Proceedings of The 4th Global Conference on Women’s Studies
From the ‘évolué’ to the ‘genré’ man: A decolonial analysis of gender transformative interventions in the Democratic Republic of Congo
Efforts by development actors to prevent gender-based violence are increasingly rooted in gender transformative approaches which seek to challenge harmful norms and promote gender equality. Such interventions often focus on changing men’s attitudes and behaviours through group educational activities, with the objective of breaking down traditional gender roles and fostering more progressive beliefs. However, the historical, cultural and epistemic positionalities of those who design transformative interventions are rarely acknowledged, and neither are the implications of their (mostly Eurocentric) situatedness. Through an analysis of discourses deployed by Belgian colonisers in the Democratic Republic of Congo to ‘civilise’ natives and by development actors to transform gender relations, this article makes intelligible the (re)incarnations of coloniality which shape interventions. I use examples of the Congolese ‘évolué’ (evolved) men who were educated by the Belgians into new models of heteronormative families and the ‘genré’ (gendered) men who are being taught new forms of ‘positive’ masculinity today to draw out recurring tropes about Congolese masculinity. I argue that discourses and interventions shaped by these tropes convey Eurocentric ideas about the problem (Congolese men as violent), the remedies (adoption of ‘universal’ norms), and the promises of change (‘healthier’ relations). Those ideas, while adopted and valorised by the évolués and genrés men, must be questioned as they have material effects on interventions. While steering clear of notions of an ongoing imperialism, this article reveals shapeshifting continuities in the types of language and paradigms used to justify gender norms change and draws out some of the practical implications.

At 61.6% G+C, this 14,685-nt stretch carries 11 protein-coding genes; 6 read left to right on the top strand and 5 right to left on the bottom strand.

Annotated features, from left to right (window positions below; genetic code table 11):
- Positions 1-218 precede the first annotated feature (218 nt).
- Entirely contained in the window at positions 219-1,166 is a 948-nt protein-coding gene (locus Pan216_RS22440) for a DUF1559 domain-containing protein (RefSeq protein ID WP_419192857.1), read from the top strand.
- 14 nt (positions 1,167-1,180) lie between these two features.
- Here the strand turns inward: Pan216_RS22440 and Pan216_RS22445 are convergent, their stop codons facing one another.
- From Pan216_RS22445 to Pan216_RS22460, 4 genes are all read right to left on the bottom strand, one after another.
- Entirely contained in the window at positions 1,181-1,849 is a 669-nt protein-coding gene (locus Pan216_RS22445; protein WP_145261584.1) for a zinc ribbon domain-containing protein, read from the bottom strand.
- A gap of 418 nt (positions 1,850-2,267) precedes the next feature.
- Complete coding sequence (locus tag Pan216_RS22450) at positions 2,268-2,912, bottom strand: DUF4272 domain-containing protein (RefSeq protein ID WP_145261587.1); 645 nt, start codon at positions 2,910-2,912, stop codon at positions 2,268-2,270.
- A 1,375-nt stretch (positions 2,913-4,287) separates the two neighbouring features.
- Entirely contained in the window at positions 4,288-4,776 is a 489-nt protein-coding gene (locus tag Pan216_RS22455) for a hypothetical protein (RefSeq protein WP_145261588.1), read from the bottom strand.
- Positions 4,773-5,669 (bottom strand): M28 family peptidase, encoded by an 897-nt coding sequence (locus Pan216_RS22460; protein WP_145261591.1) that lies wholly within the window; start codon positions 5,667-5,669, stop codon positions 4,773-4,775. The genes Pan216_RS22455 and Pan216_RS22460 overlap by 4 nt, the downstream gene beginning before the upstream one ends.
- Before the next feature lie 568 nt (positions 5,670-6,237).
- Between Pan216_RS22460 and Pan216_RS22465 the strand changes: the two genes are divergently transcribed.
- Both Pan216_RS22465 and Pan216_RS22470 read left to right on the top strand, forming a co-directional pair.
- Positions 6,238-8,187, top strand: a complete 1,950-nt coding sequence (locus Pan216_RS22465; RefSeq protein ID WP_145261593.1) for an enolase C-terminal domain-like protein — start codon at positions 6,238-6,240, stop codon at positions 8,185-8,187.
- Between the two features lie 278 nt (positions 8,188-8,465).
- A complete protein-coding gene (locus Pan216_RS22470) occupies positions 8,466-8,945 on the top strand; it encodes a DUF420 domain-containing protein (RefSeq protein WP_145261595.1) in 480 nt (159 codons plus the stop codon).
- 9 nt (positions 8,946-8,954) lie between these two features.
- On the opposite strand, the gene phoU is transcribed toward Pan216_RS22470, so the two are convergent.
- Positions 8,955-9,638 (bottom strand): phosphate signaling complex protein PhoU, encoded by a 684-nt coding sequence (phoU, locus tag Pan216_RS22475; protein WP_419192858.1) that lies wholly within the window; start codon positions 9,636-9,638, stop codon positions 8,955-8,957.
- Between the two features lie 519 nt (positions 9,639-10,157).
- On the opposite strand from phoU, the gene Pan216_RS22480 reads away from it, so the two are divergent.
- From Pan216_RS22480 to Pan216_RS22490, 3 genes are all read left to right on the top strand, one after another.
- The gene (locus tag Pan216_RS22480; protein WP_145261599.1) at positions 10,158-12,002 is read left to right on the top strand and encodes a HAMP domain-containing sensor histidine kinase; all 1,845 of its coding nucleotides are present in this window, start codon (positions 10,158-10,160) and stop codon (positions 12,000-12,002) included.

keywords: Discourse, Eurocentricity, Gender equality, Masculinity, Resocialisation